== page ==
“Stop dreaming of government jobs,” UAE foreign minister tells young people
Author: PM editorial | Date: 15 Mar 2017
Youth urged to invest in themselves and aim high for big private sector roles
The UAE’s foreign minister, Sheikh Abdullah Bin Zayed Al-Nahyan, says the country’s youth should “stop dreaming of government jobs” and aim higher.
According to the Khaleej Times, the minister, speaking at the Future Generations Forum in Dubai, said young people should invest in themselves, show entrepreneurial initiative and look towards the private sector.
“The challenge is to develop skills and gain as much knowledge as you possibly could, so you can catch up with all the changes that are happening,” said Sheikh Abdullah.
“Nearly 75 per cent of the jobs available today will be obsolete by the time children born this year join the workforce.”
He suggests young people should be more creative in their career choices and not so focussed on the perceived security of a government job. Those who are learning should prepare themselves to make sure they are able to keep up with the rapid changes being brought about by new technology.
“The UAE provides the best start-up support in the region, and it is one of the easiest countries to become an entrepreneur,” Sheikh Abdullah told Gulf News. “So instead of simply looking for government sector positions, our students have to be more ambitious and hopeful, and truly want to contribute to their homeland.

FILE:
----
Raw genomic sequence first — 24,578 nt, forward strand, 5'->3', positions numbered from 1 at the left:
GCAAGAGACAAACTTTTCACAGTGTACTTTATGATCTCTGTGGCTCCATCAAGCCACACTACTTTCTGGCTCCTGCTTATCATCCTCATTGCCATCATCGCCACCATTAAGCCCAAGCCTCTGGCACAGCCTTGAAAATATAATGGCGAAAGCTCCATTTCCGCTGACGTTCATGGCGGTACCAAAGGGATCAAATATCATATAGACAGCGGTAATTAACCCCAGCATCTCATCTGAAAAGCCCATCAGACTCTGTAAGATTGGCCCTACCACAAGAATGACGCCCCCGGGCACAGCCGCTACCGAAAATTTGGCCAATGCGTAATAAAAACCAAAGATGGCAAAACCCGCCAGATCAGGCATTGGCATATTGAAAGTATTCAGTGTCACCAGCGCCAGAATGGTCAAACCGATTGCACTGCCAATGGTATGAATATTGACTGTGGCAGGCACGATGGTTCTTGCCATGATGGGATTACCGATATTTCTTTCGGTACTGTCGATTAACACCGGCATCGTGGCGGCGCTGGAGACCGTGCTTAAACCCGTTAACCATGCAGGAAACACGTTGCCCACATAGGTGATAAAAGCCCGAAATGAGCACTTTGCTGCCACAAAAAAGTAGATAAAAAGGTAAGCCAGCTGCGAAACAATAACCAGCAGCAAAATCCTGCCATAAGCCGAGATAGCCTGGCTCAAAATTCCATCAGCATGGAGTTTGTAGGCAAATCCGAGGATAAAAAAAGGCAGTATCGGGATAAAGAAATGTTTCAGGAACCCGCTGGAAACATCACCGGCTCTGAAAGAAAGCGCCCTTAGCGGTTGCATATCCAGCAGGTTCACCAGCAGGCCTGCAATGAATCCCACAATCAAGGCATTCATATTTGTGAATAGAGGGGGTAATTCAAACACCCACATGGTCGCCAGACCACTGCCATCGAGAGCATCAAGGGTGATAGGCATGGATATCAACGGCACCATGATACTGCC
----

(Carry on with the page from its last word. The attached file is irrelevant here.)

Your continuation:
Dr Ahmad Abdullah Humaid Bel Houl Al Falasi, minister of state for Higher Education, said that Emiratis were natural entrepreneurs.
“However, when education was first institutionalised here, not enough attention was paid to promoting this entrepreneurial drive,” he said. “This is, however, changing, with innovation incubators being set up at universities across the country to help students translate their ideas from paper to reality. And trends indicate that today’s students are now more willing to become job creators instead of jobseekers.”
In January, the government signed an agreement to give students vocational training for private sector work. Its aim is to get young people into part-time and voluntary work, as well as teach them skills that are directly relevant to the working environment where they will eventually be searching for jobs.